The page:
This dimension of grief may cause the “going crazy” syndrome. In grief, thoughts and behaviors are different from what you normally experience. It’s only natural that you may not know if your thoughts, feelings and behaviors are normal or abnormal. The experiences described below are common after a death. A major goal of this article is to simply validate these experiences so you will know you are not crazy!
After the death of someone loved, you may feel a sense of restlessness, agitation, impatience and ongoing confusion. It’s like being in the middle of a wild, rushing river where you can’t get a grasp on anything. Disconnected thoughts race through your mind, and strong emotions may be overwhelming.
You may express disorganization and confusion in your inability to complete any tasks. You may start a project but be unable to finish it. You may be forgetful and ineffective at work. Early morning and late at night are times when you may feel most disoriented and confused. These feelings are often accompanied by fatigue and lack of initiative. Everyday pleasures may not seem to matter anymore.
You may also experience a restless searching for the person who has died. Yearning and preoccupation with memories can leave you feeling drained. Yes, the work of mourning is draining. It often leaves you feeling wiped out.
You might even experience a shift in perception; other people may begin to resemble the person who died. You might be at a shopping mall, look down a hallway and think you catch a glimpse of the person you loved so much. Or you might see a car go past similar to the car driven by the person who died, and you might find yourself following the car! Sometimes you might hear the garage door or front door open and the footsteps of the person who died entering the house as he or she had done so many times in the past. If these experiences are happening to you, remember—you are not crazy!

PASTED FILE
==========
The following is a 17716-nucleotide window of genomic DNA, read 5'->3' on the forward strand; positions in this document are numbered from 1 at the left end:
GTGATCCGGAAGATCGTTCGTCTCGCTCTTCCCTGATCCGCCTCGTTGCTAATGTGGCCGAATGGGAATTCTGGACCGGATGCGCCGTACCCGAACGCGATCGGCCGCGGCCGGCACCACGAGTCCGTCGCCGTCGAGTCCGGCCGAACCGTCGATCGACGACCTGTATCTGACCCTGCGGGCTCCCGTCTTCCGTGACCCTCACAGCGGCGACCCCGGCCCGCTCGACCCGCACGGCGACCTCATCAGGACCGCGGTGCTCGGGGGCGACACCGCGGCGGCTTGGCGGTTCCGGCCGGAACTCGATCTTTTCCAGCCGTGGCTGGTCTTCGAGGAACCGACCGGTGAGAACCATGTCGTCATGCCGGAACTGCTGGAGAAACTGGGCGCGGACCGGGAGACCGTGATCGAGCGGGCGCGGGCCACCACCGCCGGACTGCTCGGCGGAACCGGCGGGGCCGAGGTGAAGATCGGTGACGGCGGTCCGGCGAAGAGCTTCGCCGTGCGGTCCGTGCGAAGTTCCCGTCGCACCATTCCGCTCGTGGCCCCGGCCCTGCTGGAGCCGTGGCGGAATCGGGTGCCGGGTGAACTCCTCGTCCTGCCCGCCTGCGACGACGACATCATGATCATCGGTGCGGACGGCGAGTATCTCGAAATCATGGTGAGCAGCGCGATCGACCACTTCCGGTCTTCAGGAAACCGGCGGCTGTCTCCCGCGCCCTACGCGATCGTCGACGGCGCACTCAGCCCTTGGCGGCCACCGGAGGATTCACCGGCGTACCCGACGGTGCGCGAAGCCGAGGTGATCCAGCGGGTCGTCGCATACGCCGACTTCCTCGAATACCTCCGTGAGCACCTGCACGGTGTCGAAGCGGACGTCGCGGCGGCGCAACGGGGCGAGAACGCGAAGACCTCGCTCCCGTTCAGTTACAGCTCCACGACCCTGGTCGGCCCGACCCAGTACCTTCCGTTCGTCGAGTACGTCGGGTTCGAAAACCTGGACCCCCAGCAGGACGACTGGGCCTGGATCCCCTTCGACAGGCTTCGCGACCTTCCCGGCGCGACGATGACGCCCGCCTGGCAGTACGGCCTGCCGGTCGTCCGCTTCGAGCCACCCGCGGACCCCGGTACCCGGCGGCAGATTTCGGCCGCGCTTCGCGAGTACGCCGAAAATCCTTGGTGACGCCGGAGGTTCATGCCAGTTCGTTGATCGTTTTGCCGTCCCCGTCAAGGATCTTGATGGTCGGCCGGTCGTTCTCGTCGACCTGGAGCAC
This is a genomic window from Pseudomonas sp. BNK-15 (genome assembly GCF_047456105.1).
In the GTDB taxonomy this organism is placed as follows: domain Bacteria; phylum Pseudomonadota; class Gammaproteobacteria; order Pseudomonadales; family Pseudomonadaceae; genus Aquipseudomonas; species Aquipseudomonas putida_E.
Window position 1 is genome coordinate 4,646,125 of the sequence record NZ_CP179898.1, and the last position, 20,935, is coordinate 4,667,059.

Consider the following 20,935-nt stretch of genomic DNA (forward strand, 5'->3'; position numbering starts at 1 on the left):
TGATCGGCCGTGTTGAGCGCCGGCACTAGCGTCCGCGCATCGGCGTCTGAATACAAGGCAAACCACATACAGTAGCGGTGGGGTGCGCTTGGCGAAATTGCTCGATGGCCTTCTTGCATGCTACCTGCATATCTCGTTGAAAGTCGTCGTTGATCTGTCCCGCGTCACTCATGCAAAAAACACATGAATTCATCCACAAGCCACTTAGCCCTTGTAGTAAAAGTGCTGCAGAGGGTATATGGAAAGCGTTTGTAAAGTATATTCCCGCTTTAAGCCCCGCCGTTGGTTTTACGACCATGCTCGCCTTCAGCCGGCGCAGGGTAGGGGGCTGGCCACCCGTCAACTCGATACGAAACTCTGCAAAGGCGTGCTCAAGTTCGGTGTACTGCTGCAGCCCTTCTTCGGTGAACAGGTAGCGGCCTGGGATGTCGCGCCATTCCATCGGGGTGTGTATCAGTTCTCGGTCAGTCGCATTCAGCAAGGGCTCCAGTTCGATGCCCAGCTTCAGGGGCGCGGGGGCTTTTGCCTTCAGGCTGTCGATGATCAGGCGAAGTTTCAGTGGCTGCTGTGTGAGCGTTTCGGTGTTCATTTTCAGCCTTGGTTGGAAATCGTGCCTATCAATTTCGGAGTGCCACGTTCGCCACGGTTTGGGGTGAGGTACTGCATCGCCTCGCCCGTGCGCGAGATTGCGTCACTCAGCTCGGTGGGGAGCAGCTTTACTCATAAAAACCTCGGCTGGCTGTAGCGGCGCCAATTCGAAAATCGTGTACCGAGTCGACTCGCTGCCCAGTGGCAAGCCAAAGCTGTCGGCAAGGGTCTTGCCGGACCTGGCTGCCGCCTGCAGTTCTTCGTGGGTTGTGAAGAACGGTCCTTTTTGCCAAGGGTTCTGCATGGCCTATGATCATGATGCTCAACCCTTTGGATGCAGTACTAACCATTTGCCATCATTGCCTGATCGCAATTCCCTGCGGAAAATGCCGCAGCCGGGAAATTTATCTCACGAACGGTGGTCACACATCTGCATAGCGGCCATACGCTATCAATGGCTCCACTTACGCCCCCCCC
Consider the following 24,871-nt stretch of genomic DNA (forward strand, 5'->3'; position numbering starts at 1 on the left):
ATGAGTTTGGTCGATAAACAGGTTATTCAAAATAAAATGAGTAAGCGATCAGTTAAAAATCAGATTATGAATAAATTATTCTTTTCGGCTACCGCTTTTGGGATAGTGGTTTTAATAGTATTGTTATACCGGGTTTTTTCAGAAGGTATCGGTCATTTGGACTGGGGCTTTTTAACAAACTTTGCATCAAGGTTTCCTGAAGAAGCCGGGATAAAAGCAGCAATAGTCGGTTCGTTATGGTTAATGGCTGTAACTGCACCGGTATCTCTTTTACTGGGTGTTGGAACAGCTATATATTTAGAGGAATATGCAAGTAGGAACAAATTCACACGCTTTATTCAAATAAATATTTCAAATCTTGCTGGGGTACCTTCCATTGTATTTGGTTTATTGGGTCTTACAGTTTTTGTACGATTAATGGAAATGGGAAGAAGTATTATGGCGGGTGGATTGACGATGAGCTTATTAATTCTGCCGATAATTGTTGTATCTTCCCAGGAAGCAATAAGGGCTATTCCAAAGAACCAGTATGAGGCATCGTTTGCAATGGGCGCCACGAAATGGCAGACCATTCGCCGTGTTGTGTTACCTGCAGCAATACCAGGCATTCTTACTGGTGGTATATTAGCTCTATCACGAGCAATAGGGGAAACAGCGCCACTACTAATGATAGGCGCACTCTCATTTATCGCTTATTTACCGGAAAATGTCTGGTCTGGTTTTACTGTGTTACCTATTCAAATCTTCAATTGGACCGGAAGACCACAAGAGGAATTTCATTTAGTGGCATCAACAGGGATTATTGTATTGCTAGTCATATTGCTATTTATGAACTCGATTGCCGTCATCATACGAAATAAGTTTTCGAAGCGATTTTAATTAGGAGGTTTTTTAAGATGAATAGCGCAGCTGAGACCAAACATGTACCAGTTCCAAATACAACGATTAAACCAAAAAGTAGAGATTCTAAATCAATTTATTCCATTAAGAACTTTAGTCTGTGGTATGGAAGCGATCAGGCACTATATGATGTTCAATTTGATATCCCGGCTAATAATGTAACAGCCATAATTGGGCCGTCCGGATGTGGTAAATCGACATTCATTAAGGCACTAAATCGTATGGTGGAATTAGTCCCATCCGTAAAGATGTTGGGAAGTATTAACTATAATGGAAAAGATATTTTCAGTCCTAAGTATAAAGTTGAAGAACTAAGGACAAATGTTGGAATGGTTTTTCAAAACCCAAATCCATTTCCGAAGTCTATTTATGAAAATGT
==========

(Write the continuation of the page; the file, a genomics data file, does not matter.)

Other common experiences during this time include difficulties with eating and sleeping. You may experience a loss of appetite or find yourself overeating. Even when you do eat, you may be unable to taste the food. Difficulty in going to sleep and early morning awakening also are common experiences associated with this dimension of grief.
You might find it helpful to remember that disorganization following loss always comes before any kind of re-orientation. Some people will try to have you bypass any kind of disorganization or confusion. Remember—it simply cannot be done. While it may seem strange, keep in mind that your disorganization and confusion are actually steppingstones on your path toward healing.